El Clásico Miami Brings Thousands of Fans, Millions of Dollars to South Florida
By Debora Lima – Reporter, South Florida Business Journal
July 26, 2017
Tens of thousands of sports fans are expected to descend on South Florida this week, bringing along an influx of cash and yet another signal that the region’s once-sleepy summers may be heating up.
El Clásico Miami, a series of soccer matches between European clubs that kicks off Wednesday, is expected to generate millions of dollars for Miami and surrounding areas, thanks to hotel reservations, food and beverage sales at sports venues, restaurants and bars, and pricey game tickets.
“This tournament has been visiting Miami for a couple of years now but nowhere near the level it is this year,” said Rolando Aedo, spokesman and chief marketing officer for the Greater Miami Convention & Visitors Bureau. “Our core mission is to generate buzz and publicity, so having this here has really helped in that regard.”
The recently renovated Hard Rock Stadium in Miami Gardens will host Italian soccer club Juventus and opponent Paris Saint-Germain. Tickets to the match, where popular artists Cee Lo Green and Flo Rida are expected to perform, ranged in price from $45 to as much as $220 on ticketmaster.com.
El Clásico Miami’s main event, taking place Saturday, will be even pricier.
The Hard Rock will be packed with a sell-out crowd of nearly 65,000, according to the International Championship Cup, the organization behind El Clásico. Some attendees to the game, where long-time rivals Real Madrid and FC Barcelona will face off, will have paid as much as $4,500 per ticket for a seat close to the action. On the lowest end, tickets cost about $200.
Of the tens of thousands of tickets sold, only 30 percent were purchased by locals. The rest were snapped up by visitors from dozen of countries, such as Spain, Mexico and Chile.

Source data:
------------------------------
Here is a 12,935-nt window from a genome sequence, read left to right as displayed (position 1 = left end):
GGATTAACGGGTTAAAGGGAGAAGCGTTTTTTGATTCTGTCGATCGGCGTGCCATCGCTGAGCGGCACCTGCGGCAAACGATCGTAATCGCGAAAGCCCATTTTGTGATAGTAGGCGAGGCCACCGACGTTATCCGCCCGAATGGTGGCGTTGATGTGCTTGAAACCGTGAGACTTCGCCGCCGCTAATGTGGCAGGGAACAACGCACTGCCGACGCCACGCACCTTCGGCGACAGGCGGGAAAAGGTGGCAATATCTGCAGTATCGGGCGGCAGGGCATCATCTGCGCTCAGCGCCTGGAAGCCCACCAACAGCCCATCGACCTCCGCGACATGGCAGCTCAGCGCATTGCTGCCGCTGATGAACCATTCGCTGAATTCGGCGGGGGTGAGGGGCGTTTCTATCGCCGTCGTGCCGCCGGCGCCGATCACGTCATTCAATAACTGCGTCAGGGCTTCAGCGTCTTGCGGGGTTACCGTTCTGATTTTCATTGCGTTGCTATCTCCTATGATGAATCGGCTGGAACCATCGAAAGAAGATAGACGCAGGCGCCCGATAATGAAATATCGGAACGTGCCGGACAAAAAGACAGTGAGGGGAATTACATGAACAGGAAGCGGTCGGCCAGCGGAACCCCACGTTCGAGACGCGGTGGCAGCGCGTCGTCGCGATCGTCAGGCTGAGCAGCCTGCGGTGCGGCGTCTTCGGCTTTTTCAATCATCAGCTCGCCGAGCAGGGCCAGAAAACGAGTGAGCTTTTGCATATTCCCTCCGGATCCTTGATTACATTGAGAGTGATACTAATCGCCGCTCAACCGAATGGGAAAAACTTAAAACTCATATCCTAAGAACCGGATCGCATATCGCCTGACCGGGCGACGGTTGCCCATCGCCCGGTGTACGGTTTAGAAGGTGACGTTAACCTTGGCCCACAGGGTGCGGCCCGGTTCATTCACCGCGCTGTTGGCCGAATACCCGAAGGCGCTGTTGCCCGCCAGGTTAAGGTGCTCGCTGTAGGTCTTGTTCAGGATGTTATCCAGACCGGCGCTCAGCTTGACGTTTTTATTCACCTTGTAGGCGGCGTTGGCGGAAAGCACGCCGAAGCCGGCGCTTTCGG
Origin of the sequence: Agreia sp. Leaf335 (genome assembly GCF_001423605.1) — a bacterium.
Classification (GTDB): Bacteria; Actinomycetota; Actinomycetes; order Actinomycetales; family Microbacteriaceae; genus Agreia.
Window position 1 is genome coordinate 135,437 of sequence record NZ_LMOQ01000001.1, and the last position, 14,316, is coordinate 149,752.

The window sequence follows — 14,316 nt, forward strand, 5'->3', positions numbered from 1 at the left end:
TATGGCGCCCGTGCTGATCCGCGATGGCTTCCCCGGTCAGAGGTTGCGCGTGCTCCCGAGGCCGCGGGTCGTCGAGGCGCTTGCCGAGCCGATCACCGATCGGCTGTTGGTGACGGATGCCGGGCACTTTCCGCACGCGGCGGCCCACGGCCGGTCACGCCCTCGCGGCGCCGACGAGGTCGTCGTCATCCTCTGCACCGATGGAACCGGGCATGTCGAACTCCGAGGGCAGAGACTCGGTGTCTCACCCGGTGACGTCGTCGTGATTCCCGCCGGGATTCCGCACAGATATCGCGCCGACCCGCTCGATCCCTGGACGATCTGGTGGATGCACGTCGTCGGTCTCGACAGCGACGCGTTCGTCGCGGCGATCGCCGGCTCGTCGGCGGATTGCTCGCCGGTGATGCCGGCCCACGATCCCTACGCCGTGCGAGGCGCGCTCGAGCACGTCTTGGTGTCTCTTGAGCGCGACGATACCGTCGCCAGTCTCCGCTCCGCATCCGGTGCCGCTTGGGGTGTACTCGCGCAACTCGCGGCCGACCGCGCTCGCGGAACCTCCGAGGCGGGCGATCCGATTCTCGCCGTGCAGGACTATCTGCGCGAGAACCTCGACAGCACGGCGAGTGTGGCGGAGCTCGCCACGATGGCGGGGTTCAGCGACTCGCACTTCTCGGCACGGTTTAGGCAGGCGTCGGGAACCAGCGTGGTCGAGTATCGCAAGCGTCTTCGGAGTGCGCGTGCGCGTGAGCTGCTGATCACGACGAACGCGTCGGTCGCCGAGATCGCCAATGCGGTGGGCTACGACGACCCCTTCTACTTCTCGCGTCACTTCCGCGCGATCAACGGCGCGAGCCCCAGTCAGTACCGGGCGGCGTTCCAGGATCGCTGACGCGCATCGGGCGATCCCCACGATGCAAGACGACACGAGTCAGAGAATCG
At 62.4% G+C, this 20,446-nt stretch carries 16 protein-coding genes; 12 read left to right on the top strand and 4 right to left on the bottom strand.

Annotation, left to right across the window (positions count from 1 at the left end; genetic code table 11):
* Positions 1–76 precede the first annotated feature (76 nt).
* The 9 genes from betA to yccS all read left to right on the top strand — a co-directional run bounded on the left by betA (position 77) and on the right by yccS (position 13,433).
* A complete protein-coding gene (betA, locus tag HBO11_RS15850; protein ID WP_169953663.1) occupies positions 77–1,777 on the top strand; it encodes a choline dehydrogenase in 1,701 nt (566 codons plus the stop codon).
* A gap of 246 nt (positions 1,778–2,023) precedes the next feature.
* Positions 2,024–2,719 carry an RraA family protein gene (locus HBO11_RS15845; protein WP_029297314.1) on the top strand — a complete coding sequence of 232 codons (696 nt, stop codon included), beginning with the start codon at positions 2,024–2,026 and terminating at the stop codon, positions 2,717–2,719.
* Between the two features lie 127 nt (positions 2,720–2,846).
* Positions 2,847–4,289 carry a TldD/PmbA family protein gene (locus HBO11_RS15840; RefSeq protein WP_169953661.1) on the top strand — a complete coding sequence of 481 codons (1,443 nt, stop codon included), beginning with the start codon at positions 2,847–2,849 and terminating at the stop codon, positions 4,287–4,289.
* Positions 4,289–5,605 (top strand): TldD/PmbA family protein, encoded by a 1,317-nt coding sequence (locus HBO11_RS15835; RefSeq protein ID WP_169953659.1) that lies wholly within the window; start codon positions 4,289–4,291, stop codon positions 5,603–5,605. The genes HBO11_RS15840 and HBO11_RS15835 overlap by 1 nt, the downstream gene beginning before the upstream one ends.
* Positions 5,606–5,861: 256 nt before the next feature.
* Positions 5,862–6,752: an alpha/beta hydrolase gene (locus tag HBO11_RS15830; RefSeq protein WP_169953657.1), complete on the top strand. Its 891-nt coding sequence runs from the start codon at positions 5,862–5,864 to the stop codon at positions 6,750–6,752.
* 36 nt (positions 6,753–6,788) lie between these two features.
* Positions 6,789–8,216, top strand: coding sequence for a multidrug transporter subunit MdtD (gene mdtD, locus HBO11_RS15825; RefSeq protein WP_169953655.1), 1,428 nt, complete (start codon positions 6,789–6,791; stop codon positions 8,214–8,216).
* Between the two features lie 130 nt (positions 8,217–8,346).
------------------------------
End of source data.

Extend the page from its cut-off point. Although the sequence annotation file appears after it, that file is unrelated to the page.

In addition to the matches, El Clásico will also draw a number of off-shoot attractions, including a free festival at downtown Miami’s Bayfront Park and other sporting events, such as a boxing match at the Mana complex in Miami’s Wynwood Arts District.
The GMCVB forecasts Miami-Dade County’s hotel occupancy rate (a measure of hotel fullness) to be at about 91 over this week.
Though the estimate reflects an increase of 2 percent compared to last year, Aedo considers it a major victory, given an uptick of about 10 percent in the overall number of hotel rooms in Miami.
“It’s just 2 percent, but it’s a bigger pie so we’re excited about that,” he said.
Overall, El Clásico is projected to generate between $50 million and $100 million in economic impact, according to ICC forecasting.
The economic boost comes to Miami on the heels of Swim Week, an annual gathering of fashion designers, models and fashion aficionados that wrapped up runway shows, celebrity appearances and parties on Sunday. Swim Week also followed another major Miami gathering: the Miami-Dade Beacon Council’s One Community One Goal event. The July 19 conference brought more than 700 attendees, an astounding turnout, said Beacon Council chief marketing officer Susan Greene.
“It’s a misperception that the summertime can’t attract people,” Greene said, noting that previous OCOG conferences were held in February to ensure attendance. “People take vacations of course, and school’s out of course, but things are happening. They’re changing.”
July also saw the South Florida region play host to its first-ever MLB All-Star Game. The series of games and events helped boost profits for area hotels in between the region’s booming winter and spring months. Average daily rates in Miami-Dade County were up more than 16 percent during All-Star week, according to HotelsCombined, an Australia-based hotel price comparison website.
Four nights’ stay for El Clásico in Miami-area hotels fetched rates up to $778 dollars – about $194 per night, according to the platform.
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